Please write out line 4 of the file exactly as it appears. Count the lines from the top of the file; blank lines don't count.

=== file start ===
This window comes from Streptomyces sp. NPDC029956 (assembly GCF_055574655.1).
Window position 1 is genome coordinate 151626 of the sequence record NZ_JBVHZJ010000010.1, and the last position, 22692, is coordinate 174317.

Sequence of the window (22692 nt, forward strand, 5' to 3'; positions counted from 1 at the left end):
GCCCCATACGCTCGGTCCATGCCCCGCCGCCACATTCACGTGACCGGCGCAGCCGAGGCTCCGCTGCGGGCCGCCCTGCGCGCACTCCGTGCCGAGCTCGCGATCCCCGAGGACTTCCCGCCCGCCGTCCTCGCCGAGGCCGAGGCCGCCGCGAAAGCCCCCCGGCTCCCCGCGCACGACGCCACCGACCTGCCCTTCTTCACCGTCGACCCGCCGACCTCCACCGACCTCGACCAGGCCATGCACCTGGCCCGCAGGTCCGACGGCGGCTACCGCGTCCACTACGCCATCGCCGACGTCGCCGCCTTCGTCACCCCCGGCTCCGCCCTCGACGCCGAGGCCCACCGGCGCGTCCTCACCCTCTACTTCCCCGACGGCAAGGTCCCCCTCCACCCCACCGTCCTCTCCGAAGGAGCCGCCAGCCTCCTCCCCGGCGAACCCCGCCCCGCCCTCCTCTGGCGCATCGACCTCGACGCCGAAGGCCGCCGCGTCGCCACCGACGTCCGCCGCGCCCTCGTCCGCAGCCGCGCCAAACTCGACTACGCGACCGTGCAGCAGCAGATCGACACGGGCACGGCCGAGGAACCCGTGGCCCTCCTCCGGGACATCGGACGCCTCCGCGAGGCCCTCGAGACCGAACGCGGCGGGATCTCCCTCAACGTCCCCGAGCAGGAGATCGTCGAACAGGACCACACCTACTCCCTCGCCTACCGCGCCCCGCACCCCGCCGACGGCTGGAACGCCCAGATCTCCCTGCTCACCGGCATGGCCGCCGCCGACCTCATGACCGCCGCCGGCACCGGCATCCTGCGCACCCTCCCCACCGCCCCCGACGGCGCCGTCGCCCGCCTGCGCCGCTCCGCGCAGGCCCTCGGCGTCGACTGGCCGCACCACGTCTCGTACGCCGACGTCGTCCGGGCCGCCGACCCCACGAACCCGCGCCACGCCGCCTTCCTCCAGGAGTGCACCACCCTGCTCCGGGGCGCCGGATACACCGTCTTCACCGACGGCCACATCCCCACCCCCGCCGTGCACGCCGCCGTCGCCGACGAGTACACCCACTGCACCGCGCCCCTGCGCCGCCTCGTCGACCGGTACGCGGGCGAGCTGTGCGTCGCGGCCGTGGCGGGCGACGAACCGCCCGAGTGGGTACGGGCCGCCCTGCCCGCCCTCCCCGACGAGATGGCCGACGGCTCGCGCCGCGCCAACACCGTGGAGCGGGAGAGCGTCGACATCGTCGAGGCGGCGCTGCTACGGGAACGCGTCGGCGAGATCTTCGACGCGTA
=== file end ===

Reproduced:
GCCCCATACGCTCGGTCCATGCCCCGCCGCCACATTCACGTGACCGGCGCAGCCGAGGCTCCGCTGCGGGCCGCCCTGCGCGCACTCCGTGCCGAGCTCGCGATCCCCGAGGACTTCCCGCCCGCCGTCCTCGCCGAGGCCGAGGCCGCCGCGAAAGCCCCCCGGCTCCCCGCGCACGACGCCACCGACCTGCCCTTCTTCACCGTCGACCCGCCGACCTCCACCGACCTCGACCAGGCCATGCACCTGGCCCGCAGGTCCGACGGCGGCTACCGCGTCCACTACGCCATCGCCGACGTCGCCGCCTTCGTCACCCCCGGCTCCGCCCTCGACGCCGAGGCCCACCGGCGCGTCCTCACCCTCTACTTCCCCGACGGCAAGGTCCCCCTCCACCCCACCGTCCTCTCCGAAGGAGCCGCCAGCCTCCTCCCCGGCGAACCCCGCCCCGCCCTCCTCTGGCGCATCGACCTCGACGCCGAAGGCCGCCGCGTCGCCACCGACGTCCGCCGCGCCCTCGTCCGCAGCCGCGCCAAACTCGACTACGCGACCGTGCAGCAGCAGATCGACACGGGCACGGCCGAGGAACCCGTGGCCCTCCTCCGGGACATCGGACGCCTCCGCGAGGCCCTCGAGACCGAACGCGGCGGGATCTCCCTCAACGTCCCCGAGCAGGAGATCGTCGAACAGGACCACACCTACTCCCTCGCCTACCGCGCCCCGCACCCCGCCGACGGCTGGAACGCCCAGATCTCCCTGCTCACCGGCATGGCCGCCGCCGACCTCATGACCGCCGCCGGCACCGGCATCCTGCGCACCCTCCCCACCGCCCCCGACGGCGCCGTCGCCCGCCTGCGCCGCTCCGCGCAGGCCCTCGGCGTCGACTGGCCGCACCACGTCTCGTACGCCGACGTCGTCCGGGCCGCCGACCCCACGAACCCGCGCCACGCCGCCTTCCTCCAGGAGTGCACCACCCTGCTCCGGGGCGCCGGATACACCGTCTTCACCGACGGCCACATCCCCACCCCCGCCGTGCACGCCGCCGTCGCCGACGAGTACACCCACTGCACCGCGCCCCTGCGCCGCCTCGTCGACCGGTACGCGGGCGAGCTGTGCGTCGCGGCCGTGGCGGGCGACGAACCGCCCGAGTGGGTACGGGCCGCCCTGCCCGCCCTCCCCGACGAGATGGCCGACGGCTCGCGCCGCGCCAACACCGTGGAGCGGGAGAGCGTCGACATCGTCGAGGCGGCGCTGCTACGGGAACGCGTCGGCGAGATCTTCGACGCGTA